How To Cut LTC Declinations On Older Applicants
How does the declining age of long term care insurance applicants affect underwriting?
In the past, insurance agents who sold LTC were said to be in the retiree market (age 65+). Their professional lives were filled with daytime seminars and mid-day appointments in their prospects living rooms.
But today, many LTC agents are instead concentrating on the pre-retiree market (ages 50-65).
Underwriting data suggests this shift is a very smart move. The declination rate for applications is directly related to applicant age. (See chart for declination rates at one company that performs the underwriting function for more than a dozen insurers.)
A number of factors can account for declinations. In some cases, the agent does not understand the underwriting guidelines of the company, and submits obviously declinable risks. However, in reflecting on the chart, Ive concluded that agents who work with 70- to 80-year-olds are not less knowledgeable about underwriting guidelines than agents working with 50- to 60-year-olds! There must be something else going on.
My best information reveals a number of reasons for the correlation of age and declination rate. Studying them–and responding to them–is likely to help agents increase their approval rates when working with older applicants. Here are the key factors:
The insurer requires face-to-face assessments. This is a leading cause of declinations, because: the applicant does have a cognitive problem; the applicant was nervous and became flustered during the exam; or the applicant simply wasnt paying attention.
Response: Successful agents ask if the applicants doctors records will mention any memory problems, or if they have ever discussed Alzheimers Disease with the doctor. Also, some agents go through a mock face-to-face assessment to prepare the applicant.
Agents do not find out the applicants real medical situation until the end of the sale. At that point, since theyve already spent several hours with the client, some agents may go ahead and submit the application, even if the medical information just discovered suggests the person may be uninsurable for LTC.
Response: Successful agents medically underwrite early in the sales process. Many go through a thorough medical questionnaire, sometimes right at the beginning, before ever even discussing policy options. This can save time and give the agent an opportunity to look into other LTC funding options if it appears the prospect is not medically qualified for LTC insurance.
Many otherwise insurable people are declined because of excess weight or smoking. Remember, in underwriting for LTC, the presence of two risk factors does not double the risk. It multiplies the risk.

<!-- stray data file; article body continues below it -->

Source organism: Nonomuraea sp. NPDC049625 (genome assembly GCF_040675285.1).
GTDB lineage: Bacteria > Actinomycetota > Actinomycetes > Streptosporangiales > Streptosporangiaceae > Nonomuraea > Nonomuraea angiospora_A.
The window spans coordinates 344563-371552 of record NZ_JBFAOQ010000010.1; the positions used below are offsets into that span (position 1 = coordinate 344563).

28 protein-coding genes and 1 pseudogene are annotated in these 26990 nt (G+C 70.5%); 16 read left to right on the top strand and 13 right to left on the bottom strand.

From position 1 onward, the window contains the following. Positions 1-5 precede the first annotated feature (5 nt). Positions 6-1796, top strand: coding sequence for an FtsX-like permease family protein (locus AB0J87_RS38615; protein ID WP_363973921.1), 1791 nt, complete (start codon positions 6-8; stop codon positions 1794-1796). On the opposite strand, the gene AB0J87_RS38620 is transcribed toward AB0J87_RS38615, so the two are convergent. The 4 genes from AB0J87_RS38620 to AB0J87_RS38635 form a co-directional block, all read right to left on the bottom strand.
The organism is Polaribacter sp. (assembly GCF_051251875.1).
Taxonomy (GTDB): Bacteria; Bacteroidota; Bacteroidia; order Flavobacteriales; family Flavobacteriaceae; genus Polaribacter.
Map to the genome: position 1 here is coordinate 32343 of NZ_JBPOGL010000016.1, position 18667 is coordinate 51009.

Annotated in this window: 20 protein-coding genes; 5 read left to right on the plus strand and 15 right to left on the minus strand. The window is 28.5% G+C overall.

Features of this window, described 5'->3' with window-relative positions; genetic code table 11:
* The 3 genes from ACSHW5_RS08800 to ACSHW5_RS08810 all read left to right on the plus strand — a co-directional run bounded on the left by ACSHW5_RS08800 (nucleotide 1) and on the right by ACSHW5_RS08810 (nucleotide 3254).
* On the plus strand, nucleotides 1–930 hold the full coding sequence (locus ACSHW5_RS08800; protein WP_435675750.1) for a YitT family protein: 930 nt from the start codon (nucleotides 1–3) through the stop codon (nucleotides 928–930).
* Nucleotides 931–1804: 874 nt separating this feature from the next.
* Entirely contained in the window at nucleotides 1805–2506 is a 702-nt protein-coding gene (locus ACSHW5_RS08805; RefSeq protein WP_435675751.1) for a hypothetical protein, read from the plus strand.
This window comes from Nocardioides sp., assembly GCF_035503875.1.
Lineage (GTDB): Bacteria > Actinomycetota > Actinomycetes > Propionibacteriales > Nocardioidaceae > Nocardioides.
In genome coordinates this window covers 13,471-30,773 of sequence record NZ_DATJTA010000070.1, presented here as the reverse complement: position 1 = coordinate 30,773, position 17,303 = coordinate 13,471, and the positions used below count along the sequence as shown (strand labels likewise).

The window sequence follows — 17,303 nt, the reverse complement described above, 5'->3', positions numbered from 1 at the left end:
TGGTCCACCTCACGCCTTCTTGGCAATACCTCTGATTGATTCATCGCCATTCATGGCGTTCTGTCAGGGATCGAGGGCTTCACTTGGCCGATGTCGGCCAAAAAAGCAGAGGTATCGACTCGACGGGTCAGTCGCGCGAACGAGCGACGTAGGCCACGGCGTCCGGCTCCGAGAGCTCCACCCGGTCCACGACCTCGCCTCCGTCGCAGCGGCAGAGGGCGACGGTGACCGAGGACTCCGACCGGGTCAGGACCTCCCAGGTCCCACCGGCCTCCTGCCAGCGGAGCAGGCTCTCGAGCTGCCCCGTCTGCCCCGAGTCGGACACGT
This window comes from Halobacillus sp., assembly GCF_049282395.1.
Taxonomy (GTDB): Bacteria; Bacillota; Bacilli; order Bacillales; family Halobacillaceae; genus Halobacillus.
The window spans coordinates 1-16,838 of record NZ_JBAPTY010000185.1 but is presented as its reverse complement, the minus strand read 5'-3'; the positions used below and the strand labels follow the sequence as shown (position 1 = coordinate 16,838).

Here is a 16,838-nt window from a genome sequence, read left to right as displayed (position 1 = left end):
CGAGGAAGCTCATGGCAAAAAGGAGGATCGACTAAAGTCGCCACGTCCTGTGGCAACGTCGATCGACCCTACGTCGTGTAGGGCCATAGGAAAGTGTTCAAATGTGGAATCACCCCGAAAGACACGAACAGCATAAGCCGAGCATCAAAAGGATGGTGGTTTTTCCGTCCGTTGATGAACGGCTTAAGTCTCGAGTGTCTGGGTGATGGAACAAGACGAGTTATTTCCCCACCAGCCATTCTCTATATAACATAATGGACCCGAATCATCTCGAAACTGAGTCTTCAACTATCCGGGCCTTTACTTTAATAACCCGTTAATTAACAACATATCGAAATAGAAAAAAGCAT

For example, an otherwise insurable person with diabetes could be uninsurable if he was also overweight. A person with an insurable heart history becomes uninsurable because she smokes.
Response: Successful LTC agents routinely ask about prescription medications and hospitalization history when they are pre-screening the applicant. The smart agent adds height, weight and smoking status to the list.
A growing amount of anecdotal evidence suggests that so-called “doctors record surprises” blindside some agents. Even agents who ask all the right field underwriting questions up front can run into problems this way, when the application is denied based on new information in the attending physicians statement. Further, it upsets and confuses applicants, who often dont recall the doctor ever discussing this serious diagnosis.
The phenomenon is not limited to older age groups. But it does tend to be more prevalent as applicants age. There may be a number of reasons for this, including the doctors desire to protect the patient from bad news (especially if the situation is not treatable), and selective listening on the part of the patient.
Response: Unfortunately, short of asking the prospect to have a recent copy of the doctors records at the LTC interview, field underwriting for the “surprise” is difficult.
In sum, the agents best defense against LTC declinations is a thorough understanding of underwriting guidelines as well as the applicants health. Temper these facts with an increased awareness that, when it comes to LTC underwriting, age does matter.
is president of The Long Term Care Learning Institute, Plymouth, Mass. Her e-mail: email@example.com.
Reproduced from National Underwriter Life & Health/Financial Services Edition, January 21, 2002. Copyright 2002 by The National Underwriter Company in the serial publication. All rights reserved.Copyright in this article as an independent work may be held by the author.